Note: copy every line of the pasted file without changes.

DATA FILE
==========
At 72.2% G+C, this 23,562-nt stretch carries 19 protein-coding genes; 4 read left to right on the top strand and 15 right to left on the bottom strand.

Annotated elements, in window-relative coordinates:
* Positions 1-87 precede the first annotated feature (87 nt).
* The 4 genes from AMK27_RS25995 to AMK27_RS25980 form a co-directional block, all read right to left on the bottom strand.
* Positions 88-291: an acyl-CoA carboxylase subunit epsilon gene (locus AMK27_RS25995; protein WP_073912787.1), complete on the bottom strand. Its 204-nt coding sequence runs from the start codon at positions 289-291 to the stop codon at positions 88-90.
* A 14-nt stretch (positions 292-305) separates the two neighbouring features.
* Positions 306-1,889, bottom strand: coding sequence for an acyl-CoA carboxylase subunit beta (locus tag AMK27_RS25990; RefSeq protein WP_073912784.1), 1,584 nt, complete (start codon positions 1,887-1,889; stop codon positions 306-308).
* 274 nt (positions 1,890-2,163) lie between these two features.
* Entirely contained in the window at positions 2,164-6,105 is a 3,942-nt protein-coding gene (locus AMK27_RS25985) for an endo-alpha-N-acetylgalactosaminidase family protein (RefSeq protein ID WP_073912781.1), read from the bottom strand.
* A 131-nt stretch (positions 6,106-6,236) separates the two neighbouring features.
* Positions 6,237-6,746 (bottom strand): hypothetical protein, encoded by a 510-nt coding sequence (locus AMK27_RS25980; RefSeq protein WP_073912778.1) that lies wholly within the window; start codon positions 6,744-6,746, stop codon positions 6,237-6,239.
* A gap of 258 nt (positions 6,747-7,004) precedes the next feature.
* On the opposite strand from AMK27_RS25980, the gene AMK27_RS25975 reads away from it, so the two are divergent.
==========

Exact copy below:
At 72.2% G+C, this 23,562-nt stretch carries 19 protein-coding genes; 4 read left to right on the top strand and 15 right to left on the bottom strand.

Annotated elements, in window-relative coordinates:
* Positions 1-87 precede the first annotated feature (87 nt).
* The 4 genes from AMK27_RS25995 to AMK27_RS25980 form a co-directional block, all read right to left on the bottom strand.
* Positions 88-291: an acyl-CoA carboxylase subunit epsilon gene (locus AMK27_RS25995; protein WP_073912787.1), complete on the bottom strand. Its 204-nt coding sequence runs from the start codon at positions 289-291 to the stop codon at positions 88-90.
* A 14-nt stretch (positions 292-305) separates the two neighbouring features.
* Positions 306-1,889, bottom strand: coding sequence for an acyl-CoA carboxylase subunit beta (locus tag AMK27_RS25990; RefSeq protein WP_073912784.1), 1,584 nt, complete (start codon positions 1,887-1,889; stop codon positions 306-308).
* 274 nt (positions 1,890-2,163) lie between these two features.
* Entirely contained in the window at positions 2,164-6,105 is a 3,942-nt protein-coding gene (locus AMK27_RS25985) for an endo-alpha-N-acetylgalactosaminidase family protein (RefSeq protein ID WP_073912781.1), read from the bottom strand.
* A 131-nt stretch (positions 6,106-6,236) separates the two neighbouring features.
* Positions 6,237-6,746 (bottom strand): hypothetical protein, encoded by a 510-nt coding sequence (locus AMK27_RS25980; RefSeq protein WP_073912778.1) that lies wholly within the window; start codon positions 6,744-6,746, stop codon positions 6,237-6,239.
* A gap of 258 nt (positions 6,747-7,004) precedes the next feature.
* On the opposite strand from AMK27_RS25980, the gene AMK27_RS25975 reads away from it, so the two are divergent.